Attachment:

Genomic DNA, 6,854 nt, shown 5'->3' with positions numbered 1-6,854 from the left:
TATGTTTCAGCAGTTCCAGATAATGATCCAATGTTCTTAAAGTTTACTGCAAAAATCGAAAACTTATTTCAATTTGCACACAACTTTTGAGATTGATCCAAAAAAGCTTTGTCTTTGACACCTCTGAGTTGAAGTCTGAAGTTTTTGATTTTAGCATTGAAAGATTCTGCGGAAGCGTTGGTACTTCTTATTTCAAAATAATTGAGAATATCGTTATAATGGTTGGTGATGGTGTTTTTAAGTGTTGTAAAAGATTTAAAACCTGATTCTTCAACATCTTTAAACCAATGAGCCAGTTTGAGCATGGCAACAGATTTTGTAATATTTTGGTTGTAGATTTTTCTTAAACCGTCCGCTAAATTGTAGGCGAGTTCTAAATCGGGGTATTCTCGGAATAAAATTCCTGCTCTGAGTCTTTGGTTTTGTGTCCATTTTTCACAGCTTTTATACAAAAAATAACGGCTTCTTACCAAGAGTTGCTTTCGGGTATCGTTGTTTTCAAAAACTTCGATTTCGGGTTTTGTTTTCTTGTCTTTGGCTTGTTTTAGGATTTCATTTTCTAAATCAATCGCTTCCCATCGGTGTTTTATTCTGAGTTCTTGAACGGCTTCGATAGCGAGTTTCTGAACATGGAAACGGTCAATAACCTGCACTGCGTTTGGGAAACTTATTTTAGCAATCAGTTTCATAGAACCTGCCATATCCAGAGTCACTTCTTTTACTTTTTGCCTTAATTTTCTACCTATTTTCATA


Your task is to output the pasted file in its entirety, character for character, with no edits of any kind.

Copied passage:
Genomic DNA, 6,854 nt, shown 5'->3' with positions numbered 1-6,854 from the left:
TATGTTTCAGCAGTTCCAGATAATGATCCAATGTTCTTAAAGTTTACTGCAAAAATCGAAAACTTATTTCAATTTGCACACAACTTTTGAGATTGATCCAAAAAAGCTTTGTCTTTGACACCTCTGAGTTGAAGTCTGAAGTTTTTGATTTTAGCATTGAAAGATTCTGCGGAAGCGTTGGTACTTCTTATTTCAAAATAATTGAGAATATCGTTATAATGGTTGGTGATGGTGTTTTTAAGTGTTGTAAAAGATTTAAAACCTGATTCTTCAACATCTTTAAACCAATGAGCCAGTTTGAGCATGGCAACAGATTTTGTAATATTTTGGTTGTAGATTTTTCTTAAACCGTCCGCTAAATTGTAGGCGAGTTCTAAATCGGGGTATTCTCGGAATAAAATTCCTGCTCTGAGTCTTTGGTTTTGTGTCCATTTTTCACAGCTTTTATACAAAAAATAACGGCTTCTTACCAAGAGTTGCTTTCGGGTATCGTTGTTTTCAAAAACTTCGATTTCGGGTTTTGTTTTCTTGTCTTTGGCTTGTTTTAGGATTTCATTTTCTAAATCAATCGCTTCCCATCGGTGTTTTATTCTGAGTTCTTGAACGGCTTCGATAGCGAGTTTCTGAACATGGAAACGGTCAATAACCTGCACTGCGTTTGGGAAACTTATTTTAGCAATCAGTTTCATAGAACCTGCCATATCCAGAGTCACTTCTTTTACTTTTTGCCTTAATTTTCTACCTATTTTCATA